Joint custody laws provide both parents of minor children rights to make decisions about their children's welfare. In places that have joint custody laws, the courts typically assume that both parents are capable of making good choices in raising their children and give each parent the right to do so, though judges may grant one parent sole custody if the other parent is unfit. In some cases, joint custody reflects a legal relationship between parent and child but does not require that the child divide his time equally between both parents. When parents separate or divorce, they are expected to come to an agreement regarding the custody and welfare of their children. If a couple is unable to resolve these issues, a judge will have to make a decision for them.
In joint legal custody, each parent has the right to make decisions about those things that deeply affect their children's lives. For example, each parent can consent to medical treatment for their child or children and are expected to come to agreements about their children's education and religious upbringing. While it's generally expected that children will have significant relationships with both parents in a joint custody arrangement, the children will often reside with one parent most of the time but have regular visitation with the other parent. In such cases, the parent without physical custody typically pays child support to the other parent.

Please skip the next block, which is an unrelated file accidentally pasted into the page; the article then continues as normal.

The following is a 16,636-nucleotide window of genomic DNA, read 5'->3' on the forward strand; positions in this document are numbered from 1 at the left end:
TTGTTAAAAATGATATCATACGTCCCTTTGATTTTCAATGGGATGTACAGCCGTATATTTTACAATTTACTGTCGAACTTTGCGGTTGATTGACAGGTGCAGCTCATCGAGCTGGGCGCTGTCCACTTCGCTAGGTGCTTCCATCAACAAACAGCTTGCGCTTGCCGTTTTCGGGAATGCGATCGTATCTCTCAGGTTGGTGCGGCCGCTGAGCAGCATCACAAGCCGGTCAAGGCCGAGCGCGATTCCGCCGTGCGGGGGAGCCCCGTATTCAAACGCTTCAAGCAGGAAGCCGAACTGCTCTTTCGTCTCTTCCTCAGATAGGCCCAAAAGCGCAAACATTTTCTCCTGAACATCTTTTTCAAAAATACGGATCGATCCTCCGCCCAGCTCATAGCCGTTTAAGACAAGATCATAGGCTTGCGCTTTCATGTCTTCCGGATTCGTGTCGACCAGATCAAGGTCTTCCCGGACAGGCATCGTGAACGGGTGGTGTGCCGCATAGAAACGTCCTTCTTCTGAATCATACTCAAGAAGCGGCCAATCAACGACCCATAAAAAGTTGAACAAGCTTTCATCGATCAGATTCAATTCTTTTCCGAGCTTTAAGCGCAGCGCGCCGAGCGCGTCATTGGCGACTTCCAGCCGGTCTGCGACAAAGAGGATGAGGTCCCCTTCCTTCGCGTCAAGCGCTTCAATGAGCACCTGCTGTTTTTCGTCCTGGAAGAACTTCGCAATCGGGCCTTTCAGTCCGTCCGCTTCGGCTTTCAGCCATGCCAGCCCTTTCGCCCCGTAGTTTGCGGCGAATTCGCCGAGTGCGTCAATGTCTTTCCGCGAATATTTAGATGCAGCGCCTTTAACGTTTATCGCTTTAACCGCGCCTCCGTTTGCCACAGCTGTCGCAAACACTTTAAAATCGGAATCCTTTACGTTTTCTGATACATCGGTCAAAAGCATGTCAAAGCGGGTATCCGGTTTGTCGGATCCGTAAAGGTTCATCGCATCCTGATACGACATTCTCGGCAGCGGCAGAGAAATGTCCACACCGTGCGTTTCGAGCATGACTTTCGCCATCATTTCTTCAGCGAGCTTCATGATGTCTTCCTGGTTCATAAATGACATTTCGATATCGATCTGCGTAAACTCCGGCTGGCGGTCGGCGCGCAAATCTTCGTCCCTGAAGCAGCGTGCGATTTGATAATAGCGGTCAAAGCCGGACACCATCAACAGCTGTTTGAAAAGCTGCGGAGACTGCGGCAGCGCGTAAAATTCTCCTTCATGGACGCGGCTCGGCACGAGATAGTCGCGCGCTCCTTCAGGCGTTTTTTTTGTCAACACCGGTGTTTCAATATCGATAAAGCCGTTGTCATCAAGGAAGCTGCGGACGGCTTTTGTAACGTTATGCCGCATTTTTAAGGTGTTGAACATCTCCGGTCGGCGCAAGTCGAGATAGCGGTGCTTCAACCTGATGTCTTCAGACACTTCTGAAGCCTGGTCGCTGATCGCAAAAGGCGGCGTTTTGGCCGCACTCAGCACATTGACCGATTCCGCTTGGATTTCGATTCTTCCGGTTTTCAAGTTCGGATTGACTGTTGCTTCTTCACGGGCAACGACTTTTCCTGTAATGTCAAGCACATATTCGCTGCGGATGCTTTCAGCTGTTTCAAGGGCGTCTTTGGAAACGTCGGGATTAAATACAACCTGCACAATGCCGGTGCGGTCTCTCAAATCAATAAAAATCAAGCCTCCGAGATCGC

In cases of joint physical custody, children live with both parents for equal amounts of time throughout the year. In some cases, their parents live near each other so their children can easily get to school and friend's homes. In other cases, parents may live far apart, so children may have to travel significant distances to spend time living with each parent.
Proponents of joint custody laws argue that joint custody keeps both parents involved in their children's lives. They also argue that is important for parents who do not have physical custody of their children to have a significant role in their child's upbringing. Opponents of joint custody laws, on the other hand, claim that joint custody only works in cases where the parents continue to get along well after the divorce or separation. Some argue that if the parents are unable to maintain an amicable relationship, joint legal custody can increase animosity and disagreements. Opponents also argue that joint physical custody is a destabilizing situation, particularly for small children.